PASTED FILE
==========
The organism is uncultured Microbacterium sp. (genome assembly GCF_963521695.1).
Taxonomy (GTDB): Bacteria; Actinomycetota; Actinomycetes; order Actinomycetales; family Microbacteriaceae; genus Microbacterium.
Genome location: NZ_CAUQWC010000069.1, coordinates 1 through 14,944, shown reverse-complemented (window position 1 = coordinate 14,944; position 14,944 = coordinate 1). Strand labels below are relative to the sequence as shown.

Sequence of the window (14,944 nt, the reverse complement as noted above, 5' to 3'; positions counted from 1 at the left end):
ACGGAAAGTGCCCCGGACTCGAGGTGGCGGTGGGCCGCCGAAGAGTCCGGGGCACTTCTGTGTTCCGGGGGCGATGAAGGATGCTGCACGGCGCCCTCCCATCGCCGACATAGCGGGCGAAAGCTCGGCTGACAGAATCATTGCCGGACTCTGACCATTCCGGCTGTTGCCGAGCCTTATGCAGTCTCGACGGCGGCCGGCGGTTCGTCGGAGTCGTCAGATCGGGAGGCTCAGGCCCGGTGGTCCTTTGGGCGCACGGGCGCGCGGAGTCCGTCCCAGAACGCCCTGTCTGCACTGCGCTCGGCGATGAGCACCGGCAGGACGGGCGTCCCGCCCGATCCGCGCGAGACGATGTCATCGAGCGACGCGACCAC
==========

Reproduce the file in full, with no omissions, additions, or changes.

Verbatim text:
The organism is uncultured Microbacterium sp. (genome assembly GCF_963521695.1).
Taxonomy (GTDB): Bacteria; Actinomycetota; Actinomycetes; order Actinomycetales; family Microbacteriaceae; genus Microbacterium.
Genome location: NZ_CAUQWC010000069.1, coordinates 1 through 14,944, shown reverse-complemented (window position 1 = coordinate 14,944; position 14,944 = coordinate 1). Strand labels below are relative to the sequence as shown.

Sequence of the window (14,944 nt, the reverse complement as noted above, 5' to 3'; positions counted from 1 at the left end):
ACGGAAAGTGCCCCGGACTCGAGGTGGCGGTGGGCCGCCGAAGAGTCCGGGGCACTTCTGTGTTCCGGGGGCGATGAAGGATGCTGCACGGCGCCCTCCCATCGCCGACATAGCGGGCGAAAGCTCGGCTGACAGAATCATTGCCGGACTCTGACCATTCCGGCTGTTGCCGAGCCTTATGCAGTCTCGACGGCGGCCGGCGGTTCGTCGGAGTCGTCAGATCGGGAGGCTCAGGCCCGGTGGTCCTTTGGGCGCACGGGCGCGCGGAGTCCGTCCCAGAACGCCCTGTCTGCACTGCGCTCGGCGATGAGCACCGGCAGGACGGGCGTCCCGCCCGATCCGCGCGAGACGATGTCATCGAGCGACGCGACCAC